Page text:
# $q$ as a prime power and a root of unity

The number of points on the $$(n-1)$$-dimensional projective space $$P^{n-1}(\mathbb{F}_q)$$ over a finite field $$\mathbb{F}_q$$ is the $$q$$-integer $$[n]_q := \frac{q^n-1}{q-1}.$$ In analogy, the number of points on the $$(n-1)$$-dimensional projective space $$P^{n-1}(\mathbb{F}_{un})$$ over the field with one element $$\mathbb{F}_{un}$$ is, simply by taking $$q=1$$, $$[n]_1=n$$. Similarly, whenever the number of $$\mathbb{F}_q$$ points on a variety is a polynomial in $$q$$, we can take the $$q=1$$ limit just as well.

On the flip side of the coin, the $$q$$-integers appear in many $$q$$-analogs, including representation theory of quantum groups. In this context, $$q$$ is often a root of unity $$q=e^{\frac{2\pi i}{k}}$$ or more generally a complex number, and $$q\rightarrow 1$$ limit is understood as a "classical limit".

The connection is probably not superficial, because there are other instances where $$q$$ is interpreted in two different ways. For instance, according to this slide, it's a theorem of Katz that for a smooth quasi-projective variety $$X$$ defined over $$\mathbb{Z}$$, if the number of $$\mathbb{F}_q$$ points is a polynomial in $$q$$, then it is the E-polynomial of $$X$$, which is a specialization of the weight polynomial $$WH(X;q,t)$$. On the other hand, Chuang-Diaconescu-Pan related the weight polynomial to the refined Gopakumar-Vafa expansion.

So, my question is, is there any simple explanation of the apperance of $$q$$ in two different guises, a power of a prime and a root of unity?

• Somehow, prime powers and roots of unity feel "dual" to each other. Perhaps this can be made precise through the fact that as locally compact abelian groups, $\mathbb{Z}$ and $\mathbb{S}^1$ are dual to each other, but don't ask me how to relate this fact to the examples that you mention... Jan 22, 2019 at 9:27

This is very not rigorous, but it's a way of thinking about this topic which I find personally helpful. Several $$\mathbb F_1$$ papers contains remarks about the idea going back to Weil and Iwasawa that adjoining roots of unity is analogous to base field extensions. This means that $$\mathbb F_1,\mathbb F_{1^2},\dots$$ shouldnt be thought of as the same "$$F_{un}$$", rather you should think of $$\mathbb F_{1^n}$$ as $$\mathbb F_1$$ together with $$n$$-th roots of unity. Notice that the number of $$\mathbb F_1$$ points will be the same as the number of $$\mathbb F_{1^n}$$ points since plugging in $$q=1$$ or $$1^n$$ gives the same thing, however things get more interesting when considering the relation between the fields rather than individually.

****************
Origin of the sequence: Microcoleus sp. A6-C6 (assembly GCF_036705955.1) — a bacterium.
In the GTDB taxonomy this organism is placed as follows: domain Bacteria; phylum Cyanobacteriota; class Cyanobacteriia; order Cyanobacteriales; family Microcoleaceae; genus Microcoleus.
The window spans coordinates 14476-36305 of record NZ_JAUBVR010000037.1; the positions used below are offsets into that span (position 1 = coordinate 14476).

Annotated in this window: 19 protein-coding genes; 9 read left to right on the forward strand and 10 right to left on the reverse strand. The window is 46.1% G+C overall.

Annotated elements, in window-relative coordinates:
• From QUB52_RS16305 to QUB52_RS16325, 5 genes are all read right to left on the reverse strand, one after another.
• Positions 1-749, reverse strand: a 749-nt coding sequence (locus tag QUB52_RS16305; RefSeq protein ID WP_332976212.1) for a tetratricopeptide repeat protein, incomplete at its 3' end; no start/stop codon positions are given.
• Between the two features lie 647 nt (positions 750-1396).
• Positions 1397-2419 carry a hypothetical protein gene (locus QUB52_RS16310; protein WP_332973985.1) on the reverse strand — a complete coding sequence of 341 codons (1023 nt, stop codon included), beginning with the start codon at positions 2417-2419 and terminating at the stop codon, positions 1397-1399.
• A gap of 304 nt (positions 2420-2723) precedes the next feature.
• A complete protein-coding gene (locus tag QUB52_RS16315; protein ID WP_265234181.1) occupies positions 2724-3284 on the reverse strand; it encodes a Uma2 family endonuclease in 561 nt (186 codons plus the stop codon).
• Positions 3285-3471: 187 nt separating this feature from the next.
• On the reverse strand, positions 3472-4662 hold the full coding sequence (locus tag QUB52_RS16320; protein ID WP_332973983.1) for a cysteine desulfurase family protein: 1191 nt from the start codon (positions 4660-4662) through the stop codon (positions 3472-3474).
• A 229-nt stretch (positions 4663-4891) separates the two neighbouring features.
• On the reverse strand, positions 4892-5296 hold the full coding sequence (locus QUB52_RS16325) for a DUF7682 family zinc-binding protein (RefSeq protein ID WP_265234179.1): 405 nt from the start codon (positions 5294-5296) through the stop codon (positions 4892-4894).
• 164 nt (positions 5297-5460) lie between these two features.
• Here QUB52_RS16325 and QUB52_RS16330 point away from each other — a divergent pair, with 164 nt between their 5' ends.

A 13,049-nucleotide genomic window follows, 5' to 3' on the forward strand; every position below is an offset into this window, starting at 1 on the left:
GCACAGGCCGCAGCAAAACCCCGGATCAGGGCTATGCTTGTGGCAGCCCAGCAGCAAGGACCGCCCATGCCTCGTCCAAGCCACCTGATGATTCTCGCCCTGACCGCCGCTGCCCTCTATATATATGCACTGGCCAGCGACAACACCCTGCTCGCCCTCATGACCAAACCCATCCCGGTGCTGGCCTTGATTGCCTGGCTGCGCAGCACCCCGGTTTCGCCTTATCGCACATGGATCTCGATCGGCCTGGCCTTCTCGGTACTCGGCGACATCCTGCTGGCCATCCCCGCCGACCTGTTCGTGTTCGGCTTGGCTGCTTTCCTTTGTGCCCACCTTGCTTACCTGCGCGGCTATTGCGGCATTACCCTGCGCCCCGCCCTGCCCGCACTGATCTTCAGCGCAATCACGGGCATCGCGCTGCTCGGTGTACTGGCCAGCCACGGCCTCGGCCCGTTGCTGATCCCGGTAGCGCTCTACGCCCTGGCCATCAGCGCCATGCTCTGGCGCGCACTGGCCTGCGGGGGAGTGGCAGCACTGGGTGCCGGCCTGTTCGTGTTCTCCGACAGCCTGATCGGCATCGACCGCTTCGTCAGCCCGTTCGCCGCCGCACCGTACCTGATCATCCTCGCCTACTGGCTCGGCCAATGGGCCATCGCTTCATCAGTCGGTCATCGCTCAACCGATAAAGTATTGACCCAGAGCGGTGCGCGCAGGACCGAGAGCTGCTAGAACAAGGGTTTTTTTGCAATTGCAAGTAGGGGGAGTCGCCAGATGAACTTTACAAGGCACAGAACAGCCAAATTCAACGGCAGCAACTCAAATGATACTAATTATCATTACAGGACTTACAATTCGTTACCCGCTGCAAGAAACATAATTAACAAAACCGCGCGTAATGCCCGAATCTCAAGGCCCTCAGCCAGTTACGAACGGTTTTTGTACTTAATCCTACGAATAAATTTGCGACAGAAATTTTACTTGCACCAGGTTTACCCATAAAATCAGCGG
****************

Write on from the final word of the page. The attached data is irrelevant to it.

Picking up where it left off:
Just like $$\mathbb F_q$$ points are the Frobenius fixed points of $$\mathbb F_{q^n}$$, in combinatorics land $$\mathbb F_1$$ points should be the points of a $$\mathbb F_{1^n}$$ scheme fixed by a cyclic group of order $$n$$. Just like how you expect to count $$\mathbb F_1$$ points by plugging in $$q=1$$ formally when the point count is uniform over all finite fields, counting $$\mathbb F_1$$ points in a variety over $$\mathbb F_{1^n}$$, should have something to do with plugging in formally $$q^n=1$$, or in other words some primitive $$n$$-th root of unity. This perspective makes cyclic sieving natural in many combinatorial contexts.

One explicit connection is to look in non-describing characteristic, i.e. over an algebraically closed field $$k$$ of characteristic $$p$$ not dividing q, so $$q$$ can be simultaneously a root of unity and a prime power.

Let's say we are in type $$A$$, then the Iwahori-Hecke algebra $$\mathcal{H}_q(n)$$ and the $$q$$-Schur algebra $$S(q,n)$$ over $$k$$ arise as endomorphism algebras of certain unipotent representations of $$GL_n(\mathbb{F}_q)$$ and control many aspects of the unipotent representations, in fact there is an equivalence of categories between $$S(q,n)$$-modules and unipotent representations (for $$\mathcal{H}_q(n)$$-modules there are biadjoint functors, but not equivalences in general).

For example we can see that if the order of $$q$$ (mod p) is bigger than $$n$$ then the order of $$GL_n(\mathbb{F}_q)$$ is prime to $$p$$ and hence every representation is completely reducible. This corresponds to the fact in characteristic zero that the algebras $$\mathcal{H}_q(n)$$ and $$S(q,n)$$ fail to be semisimple exactly when $$q$$ is a root of unity of order less than $$n.$$

One can relate the cases of positive characteristic and characteristic zero using model theory. In particular if you let the characteristic $$p$$ tend to infinity while always choosing $$q$$ to be a primitive $$d$$th root of unity then the representation theory of $$S(q,n)$$ (or $$\mathcal{H}_q(n)$$) in characteristic $$p$$ "converges" (in a model theoretic sense) to that of $$S(\zeta,n)$$ in characteristic zero (where $$\zeta$$ is a primitive $$d$$th root of unity).

Hence you can prove things about Schur algebras and Iwahori-Hecke algebras at roots of unity in characteristic zero (and therefore about quantum groups) by looking at unipotent representations of $$GL_n(\mathbb{F}_q)$$ in non-describing characteristic. For example it's not too hard to turn the above paragraph into an actual proof of for which values of $$q$$ these algebras are semisimple in characteristic zero.